At this time, I will turn the call over to Jody Feragen to discuss the financial information, relating to the second quarter.

Jody H. Feragen

Thank you, Jeff. Good morning, everyone. Earnings for the second quarter of fiscal 2014 totaled $140.1 million or $0.52 per share, compared to $125.5 million or $0.46 per share a year ago. Dollar sales for the second quarter totaled $2.24 billion, compared to $2.15 billion last year, a 4% increase. Volume for the second quarter was 1.22 billion pounds, down 1% from the same period last year.

Selling, general and administrative expenses in the second quarter were 7.4% of sales, down from 8% of sales last year. Selling, general and administrative expenses were higher last year due to SKIPPY related transactions and transition costs, totaling approximately $9 million, and primarily reflected in the Grocery Products and international segments.

For the full year, we expect selling, general and administrative expenses to be between 7.3% and 7.6% of sales. Equity in earnings of affiliates was $3.6 million in the second quarter versus $7.2 million last year. The decrease is largely the result of higher input costs at our MegaMex Foods joint venture.

Advertising expense for the quarter was $34.8 million, compared to $26.1 million last year. The increase was the result of the new Make The Switch ad campaign for Jennie-O Turkey Store and advertising for Hormel chili and SPAM luncheon meat.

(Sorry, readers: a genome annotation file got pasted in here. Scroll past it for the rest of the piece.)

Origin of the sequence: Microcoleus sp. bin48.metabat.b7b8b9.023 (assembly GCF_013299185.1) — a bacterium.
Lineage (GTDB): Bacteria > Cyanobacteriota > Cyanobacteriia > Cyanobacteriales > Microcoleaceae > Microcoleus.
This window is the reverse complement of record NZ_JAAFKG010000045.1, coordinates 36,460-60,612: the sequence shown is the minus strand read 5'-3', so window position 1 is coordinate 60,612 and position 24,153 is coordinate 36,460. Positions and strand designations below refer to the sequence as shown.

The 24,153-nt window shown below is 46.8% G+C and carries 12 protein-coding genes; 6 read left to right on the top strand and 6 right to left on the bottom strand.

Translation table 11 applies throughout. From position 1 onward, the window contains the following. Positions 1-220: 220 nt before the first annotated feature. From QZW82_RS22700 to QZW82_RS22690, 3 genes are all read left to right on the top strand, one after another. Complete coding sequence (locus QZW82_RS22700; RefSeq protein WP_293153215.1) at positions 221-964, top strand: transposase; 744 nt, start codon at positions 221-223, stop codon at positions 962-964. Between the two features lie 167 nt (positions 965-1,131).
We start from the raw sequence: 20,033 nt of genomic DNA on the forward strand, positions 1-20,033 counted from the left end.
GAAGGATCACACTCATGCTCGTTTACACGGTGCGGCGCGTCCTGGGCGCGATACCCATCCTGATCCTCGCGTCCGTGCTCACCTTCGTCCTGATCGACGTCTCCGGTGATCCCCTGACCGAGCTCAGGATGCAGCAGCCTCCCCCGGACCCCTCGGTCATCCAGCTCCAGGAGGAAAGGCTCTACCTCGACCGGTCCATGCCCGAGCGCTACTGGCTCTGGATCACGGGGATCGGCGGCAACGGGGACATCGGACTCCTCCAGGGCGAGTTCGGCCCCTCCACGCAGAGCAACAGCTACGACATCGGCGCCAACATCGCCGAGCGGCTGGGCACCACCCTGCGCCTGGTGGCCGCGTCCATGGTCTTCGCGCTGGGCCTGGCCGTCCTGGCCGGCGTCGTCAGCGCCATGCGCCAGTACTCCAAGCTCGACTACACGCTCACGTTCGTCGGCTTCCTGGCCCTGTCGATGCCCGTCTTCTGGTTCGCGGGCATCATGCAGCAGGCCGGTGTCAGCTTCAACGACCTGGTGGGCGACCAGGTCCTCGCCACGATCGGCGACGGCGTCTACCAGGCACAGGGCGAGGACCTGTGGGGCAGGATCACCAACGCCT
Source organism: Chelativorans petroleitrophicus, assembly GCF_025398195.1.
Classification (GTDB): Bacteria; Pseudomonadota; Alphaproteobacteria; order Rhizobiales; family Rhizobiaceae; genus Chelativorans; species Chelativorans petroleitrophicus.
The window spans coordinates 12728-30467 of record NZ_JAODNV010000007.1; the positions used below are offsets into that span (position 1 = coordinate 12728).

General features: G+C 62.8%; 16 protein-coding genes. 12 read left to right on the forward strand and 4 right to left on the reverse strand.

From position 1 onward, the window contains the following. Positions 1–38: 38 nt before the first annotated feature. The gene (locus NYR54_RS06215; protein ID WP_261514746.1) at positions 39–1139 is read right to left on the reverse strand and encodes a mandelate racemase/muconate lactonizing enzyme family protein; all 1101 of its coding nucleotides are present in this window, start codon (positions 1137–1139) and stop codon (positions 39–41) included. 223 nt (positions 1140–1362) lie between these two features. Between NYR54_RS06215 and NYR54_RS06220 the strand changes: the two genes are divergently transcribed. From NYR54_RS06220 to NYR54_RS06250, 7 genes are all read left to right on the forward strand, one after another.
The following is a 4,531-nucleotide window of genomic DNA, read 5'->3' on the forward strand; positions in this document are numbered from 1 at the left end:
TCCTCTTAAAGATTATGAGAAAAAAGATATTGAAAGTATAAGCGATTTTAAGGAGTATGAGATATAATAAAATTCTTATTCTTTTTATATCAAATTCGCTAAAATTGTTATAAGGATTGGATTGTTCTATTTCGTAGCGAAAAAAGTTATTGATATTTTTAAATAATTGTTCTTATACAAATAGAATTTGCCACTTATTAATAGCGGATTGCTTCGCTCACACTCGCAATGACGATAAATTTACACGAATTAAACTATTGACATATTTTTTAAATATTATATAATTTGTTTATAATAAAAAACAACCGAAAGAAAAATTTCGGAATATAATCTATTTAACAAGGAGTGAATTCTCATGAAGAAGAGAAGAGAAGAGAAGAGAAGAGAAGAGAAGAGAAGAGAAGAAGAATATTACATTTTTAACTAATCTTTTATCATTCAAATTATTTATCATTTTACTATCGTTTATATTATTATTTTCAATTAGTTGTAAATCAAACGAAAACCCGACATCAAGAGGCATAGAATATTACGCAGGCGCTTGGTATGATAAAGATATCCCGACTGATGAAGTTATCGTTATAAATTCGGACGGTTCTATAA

Interest expense for the quarter was $3.1 million, unchanged from last year. We expect interest expense to be $12 million to $14 million for fiscal 2014. Our effective tax rate in the second quarter was 34%, versus 31.5% last year. For fiscal 2012 rate was lower due primarily to the benefit of settlements with various foreign and state tax jurisdictions.

For fiscal 2014, we expect the effective tax rate to be between 34% and 34.5%. The basic weighted average number of shares outstanding for the second quarter was $263.9 million. The diluted weighted average number of shares outstanding for the second quarter was $270.4 million shares.

Depreciation and amortization for the quarter was $31.9 million, versus $31.3 million last year. we expect depreciation and amortization to be $125 million to $128 million for fiscal 2014. Total long-term debt at the end of the quarter was $215 million unchanged from last year. Capital expenditures for the quarter totaled $40 million, up nearly $17 million over last year. For fiscal 2014, we expect capital expenditures to be approximately $140 million to $150 million.

At this time, I will turn the call over to the operator for the question-and-answer portion of the call. Rodney?

Question-and-Answer Session

Operator

Thank you. (Operator Instructions) The first question comes from Farha Aslam of Stephens Incorporated. Please go ahead.

Farha Aslam – Stephens, Inc.

Hi, good morning.

Jeffrey M. Ettinger

Good morning, Farha.

Jody H. Feragen